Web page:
In September 1955 he was among the 43 ASC members to receive a gold membership card for 25 years or more of membership.

Jackson Rose died on September 23, 1956, eleven days after an operation for bladder cancer. He’d been diagnosed with it five years earlier. He was also buried at Hillside Memorial Park.

The ASC decided to keep his manual going. In 1959 they announced that they would be continuing to update the book. Re-named the American Cinematographer Manual, it combined updated versions of all his charts and tables with articles written about cinematography by ASC members, like the ones in the Cinematographic Annual. It was such a big job that they asked three people to do what Rose had been doing alone. Cinematographer and contributor to American Cinematographer Joseph V. Mascelli was chosen to edit it and former ASC presidents Walter Stenge and Arthur Miller acted as technical advisors and associate editors. It grew to 482 pages long. Since then, the ASC has regularly updated the Manual, and the eleventh edition is due to be published later in 2021.

In 2002, the ASC won a technical Oscar for their continuing publication of the Manual; the Academy of Motion Picture Arts and Sciences called it “the premier reference book for motion picture cinematographers.” What began as Jackson Rose’s collection of notes in his pocket have become essential to cinematographers’ work.

*Usually because of antisemitism, lots of Jewish immigrants changed their names. In Rose’s family, his brother Fred changed his name to Sabath, his sisters took their husbands’ last names, and the rest of his family changed their last name to Savitt. One other family member, Sam Savitt, was a cameraman, but he stayed in Chicago and became a newsreel photographer for Universal.

Bibliography:

“About Metro Players,” Motion Picture News, February 28, 1920, p. 2156.

“Another from Jackson Rose,” American Cinematographer, October 1930, p.44.

“The Apex Picture Corporation,” Variety, July 25, 1919, p.28.

“A.S.C. On Parade,” American Cinematographer, December 1942, p. 518.

“The Bacon is Brought Home,” International Photographer, June 1929, pp.12-13.

“Bell and Howell Camera No. 1,” American Cinematographer, October 1924, p. 26.

“Cameramen Get Charts,” International Photographer, January 1931, p. 32.

“A Cine Camera of 800 Feet Capacity,” Motion Picture News, December 29, 1917, p. 4610.

John Forbes, “Origin of the American Cinematographer Handbook,” American Cinematographer, July 1955, pp. 400, 428.

“Here’s How,” American Cinematographer, March 1934, p. 4560.

“History Makers of Old Essanay,” International Photographer, May 1930, p.46.

“Hollywood Bulletin Board,” American Cinematographer, October 1955, p. 574.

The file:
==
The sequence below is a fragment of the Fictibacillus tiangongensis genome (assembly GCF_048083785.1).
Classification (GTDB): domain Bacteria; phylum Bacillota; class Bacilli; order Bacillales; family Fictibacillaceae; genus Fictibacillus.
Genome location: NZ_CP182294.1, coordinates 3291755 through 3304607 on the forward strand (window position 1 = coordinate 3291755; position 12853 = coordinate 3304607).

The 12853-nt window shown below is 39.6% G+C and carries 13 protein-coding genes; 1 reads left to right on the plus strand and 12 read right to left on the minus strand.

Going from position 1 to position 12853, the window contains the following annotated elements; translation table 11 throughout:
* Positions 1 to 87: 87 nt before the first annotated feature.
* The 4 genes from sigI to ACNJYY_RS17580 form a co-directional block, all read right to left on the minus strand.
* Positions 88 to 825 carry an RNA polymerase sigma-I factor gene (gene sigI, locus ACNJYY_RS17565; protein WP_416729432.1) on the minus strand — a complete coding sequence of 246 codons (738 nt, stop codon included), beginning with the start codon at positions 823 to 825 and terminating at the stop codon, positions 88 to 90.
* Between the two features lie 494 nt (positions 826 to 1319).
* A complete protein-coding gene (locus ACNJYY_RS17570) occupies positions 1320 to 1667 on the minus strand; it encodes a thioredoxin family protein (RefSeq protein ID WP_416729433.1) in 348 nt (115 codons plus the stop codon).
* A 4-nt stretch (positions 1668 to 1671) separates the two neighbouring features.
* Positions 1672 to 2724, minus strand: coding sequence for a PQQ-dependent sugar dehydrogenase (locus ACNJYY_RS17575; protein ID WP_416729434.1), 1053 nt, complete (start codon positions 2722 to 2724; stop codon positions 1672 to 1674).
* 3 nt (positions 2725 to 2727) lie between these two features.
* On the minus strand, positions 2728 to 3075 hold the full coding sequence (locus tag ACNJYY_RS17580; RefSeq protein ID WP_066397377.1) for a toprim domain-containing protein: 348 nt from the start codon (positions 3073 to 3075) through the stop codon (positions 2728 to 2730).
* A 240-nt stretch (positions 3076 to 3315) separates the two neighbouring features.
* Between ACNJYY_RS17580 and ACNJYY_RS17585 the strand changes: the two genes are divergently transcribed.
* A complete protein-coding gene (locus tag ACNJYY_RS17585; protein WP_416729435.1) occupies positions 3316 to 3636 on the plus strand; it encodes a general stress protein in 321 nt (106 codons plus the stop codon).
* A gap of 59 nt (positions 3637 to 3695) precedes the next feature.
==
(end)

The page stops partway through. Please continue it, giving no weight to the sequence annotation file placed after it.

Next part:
“In Camerafornia,” American Cinematographer, February 1922, p. 8.

“Industry News,” American Cinematographer, October 1955, p.172.

“Industry News,” American Cinematographer, December 1959, p. 712.

“It is with great regret,” International Photographer, June 1930, p.154.

“Jack Rose Goes Amateur,” International Photographer, April 1930, p.10.

“Jackson J. Rose, A.S.C.,” American Cinematographer, February 15, 1922.

“Jackson J. Rose,” American Cinematographer, October 1956, p.580.

“Jackson Rose, A.S.C., Honored,” American Cinematographer, February 1934, p.429.

“Jackson J. Rose, Cameraman, Essanay,” Studio Directory, April 12, 1917, p.195.

“Jackson Rose, Veteran of Photographers’ Executives, Painfully Hurt in Accident,” International Photographer, September 1932, p. 9.

Read Kendall, ”About and Around in Hollywood,” Los Angeles Times, January 17, 1935.

“KBS in Second Action After Auto Overturn,” Variety, February 28, 1933, p. 26.

“Latest News of Chicago,” Motography, June 29, 1918, p. 1230.

William J. McGrath, “Chicago News and Comment,” Motion Picture News, September 29, 1917, p.2196.

“New Company Formed in Indianapolis,” Motion Picture News, March 8, 1919, p. 1516.

Jackson J. Rose, “How Cameras Act in Honolulu,” American Cinematographer, December 1922, pp. 13-14, 24.

Jackson J. Rose, “Cameramen Need New Viewing Glass,” American Cinematographer, April 1933, pp. 9, 35.

Jackson J. Rose, ”Color Rendition,” Cinematographic Annual, v. 1, 1930, pp.263-271.

Jackson J. Rose, “Controlled Printing for Miniature Camera Pictures,” American Cinematographer, October 1933, pp. 214-5, 257.

Jackson J. Rose, “Home Lighting,” American Cinematographer, January 1932, pp. 24-25, 37.

Jackson Rose, “Lens Facts,” American Cinematographer, April 1949, pp. 334-335.

Jackson J. Rose, “Making Tests with a Small Camera,” Cinematographic Annual, v. 2, 1931, pp. 231-248.

Jackson Rose, “Technicolor Process Today,” International Photographer, February 1947, p. 24.

Jackson J. Rose, “War Economies by “Pre-Photographing” Scripts,” American Cinematographer, March 1943, pp. 119, 121.

Jackson J. Rose, “A Talk on Shooting Locations,” Motion Picture News, August 23, 1919, p. 1677.

Jackson J. Rose, “Your Questions,” American Cinematographer, December 1955, p.696.

Jackson J. Rose, “Your Questions,” American Cinematographer, January 1956, p.14.

Jackson J. Rose, “Your Questions,” American Cinematographer, February 1956, p.72.

Jackson J. Rose, “Your Questions,” American Cinematographer, March 1956, p.140.

“Rose Handbook Ready,” American Cinematographer, December 1941, p. 586.

“Rose to Tiffany-Stahl,” International Photographer, October 1929, p.2.

“’Strangles’ the Camera!” Exhibitors’ Herald, June 4, 1927, pp. 50-51.

William Stull, “Amateur Movie Making,” American Cinematographer, August 1931, p.30.

William Stull, “New Photographic Books,” American Cinematographer, January 1942, p. 18.

William Stull, “Professional Amateurs: Jackson Rose, A.S.C.,” American Cinematographer, April 1930, pp.32-33, 44.

Earl Theisen, “Chaplin,” International Photographer, July 1933, pp. 6-7, 45.

“They’re Together Again,” International Photographer, February 1930, pp 3, 21.

“A Unique Camera Accessory,” Motion Picture News, July 12, 1919, pp. 583-4.

“We have just received word,” American Cinematographer, January 1927, p. 24.

“We Only Heard,” American Cinematographer, April 1935, p. 153.

“With the Pioneers,” International Photographer, April 1929, p. 15.

%d bloggers like this: